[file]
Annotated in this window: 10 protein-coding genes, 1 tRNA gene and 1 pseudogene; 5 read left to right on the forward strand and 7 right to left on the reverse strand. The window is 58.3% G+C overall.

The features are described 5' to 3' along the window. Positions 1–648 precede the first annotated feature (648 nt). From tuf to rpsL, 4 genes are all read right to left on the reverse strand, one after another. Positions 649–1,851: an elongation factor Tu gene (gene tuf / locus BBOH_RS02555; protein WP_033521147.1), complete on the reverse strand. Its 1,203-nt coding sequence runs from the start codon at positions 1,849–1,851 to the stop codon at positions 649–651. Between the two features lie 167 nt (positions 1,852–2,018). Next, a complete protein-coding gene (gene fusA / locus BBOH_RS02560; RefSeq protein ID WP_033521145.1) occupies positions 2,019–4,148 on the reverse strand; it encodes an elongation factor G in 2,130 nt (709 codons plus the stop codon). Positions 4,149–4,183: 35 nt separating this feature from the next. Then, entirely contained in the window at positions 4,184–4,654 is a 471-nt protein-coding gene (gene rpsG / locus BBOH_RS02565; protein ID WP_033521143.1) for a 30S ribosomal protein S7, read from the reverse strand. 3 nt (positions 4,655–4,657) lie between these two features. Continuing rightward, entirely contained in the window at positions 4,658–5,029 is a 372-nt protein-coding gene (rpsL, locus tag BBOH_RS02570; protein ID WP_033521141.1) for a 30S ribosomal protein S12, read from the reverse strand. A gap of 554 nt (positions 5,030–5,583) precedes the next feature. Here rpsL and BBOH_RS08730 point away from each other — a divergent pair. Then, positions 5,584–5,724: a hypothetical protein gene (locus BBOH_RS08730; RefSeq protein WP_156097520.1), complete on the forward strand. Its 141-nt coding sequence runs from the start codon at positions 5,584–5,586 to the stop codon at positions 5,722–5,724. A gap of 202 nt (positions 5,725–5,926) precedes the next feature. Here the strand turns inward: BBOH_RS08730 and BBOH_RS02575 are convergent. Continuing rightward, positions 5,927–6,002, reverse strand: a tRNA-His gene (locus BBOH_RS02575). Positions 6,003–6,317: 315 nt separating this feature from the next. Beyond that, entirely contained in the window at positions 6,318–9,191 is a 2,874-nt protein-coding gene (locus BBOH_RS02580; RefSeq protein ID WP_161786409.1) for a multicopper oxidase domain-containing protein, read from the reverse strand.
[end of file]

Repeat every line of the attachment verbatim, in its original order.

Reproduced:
Annotated in this window: 10 protein-coding genes, 1 tRNA gene and 1 pseudogene; 5 read left to right on the forward strand and 7 right to left on the reverse strand. The window is 58.3% G+C overall.

The features are described 5' to 3' along the window. Positions 1–648 precede the first annotated feature (648 nt). From tuf to rpsL, 4 genes are all read right to left on the reverse strand, one after another. Positions 649–1,851: an elongation factor Tu gene (gene tuf / locus BBOH_RS02555; protein WP_033521147.1), complete on the reverse strand. Its 1,203-nt coding sequence runs from the start codon at positions 1,849–1,851 to the stop codon at positions 649–651. Between the two features lie 167 nt (positions 1,852–2,018). Next, a complete protein-coding gene (gene fusA / locus BBOH_RS02560; RefSeq protein ID WP_033521145.1) occupies positions 2,019–4,148 on the reverse strand; it encodes an elongation factor G in 2,130 nt (709 codons plus the stop codon). Positions 4,149–4,183: 35 nt separating this feature from the next. Then, entirely contained in the window at positions 4,184–4,654 is a 471-nt protein-coding gene (gene rpsG / locus BBOH_RS02565; protein ID WP_033521143.1) for a 30S ribosomal protein S7, read from the reverse strand. 3 nt (positions 4,655–4,657) lie between these two features. Continuing rightward, entirely contained in the window at positions 4,658–5,029 is a 372-nt protein-coding gene (rpsL, locus tag BBOH_RS02570; protein ID WP_033521141.1) for a 30S ribosomal protein S12, read from the reverse strand. A gap of 554 nt (positions 5,030–5,583) precedes the next feature. Here rpsL and BBOH_RS08730 point away from each other — a divergent pair. Then, positions 5,584–5,724: a hypothetical protein gene (locus BBOH_RS08730; RefSeq protein WP_156097520.1), complete on the forward strand. Its 141-nt coding sequence runs from the start codon at positions 5,584–5,586 to the stop codon at positions 5,722–5,724. A gap of 202 nt (positions 5,725–5,926) precedes the next feature. Here the strand turns inward: BBOH_RS08730 and BBOH_RS02575 are convergent. Continuing rightward, positions 5,927–6,002, reverse strand: a tRNA-His gene (locus BBOH_RS02575). Positions 6,003–6,317: 315 nt separating this feature from the next. Beyond that, entirely contained in the window at positions 6,318–9,191 is a 2,874-nt protein-coding gene (locus BBOH_RS02580; RefSeq protein ID WP_161786409.1) for a multicopper oxidase domain-containing protein, read from the reverse strand.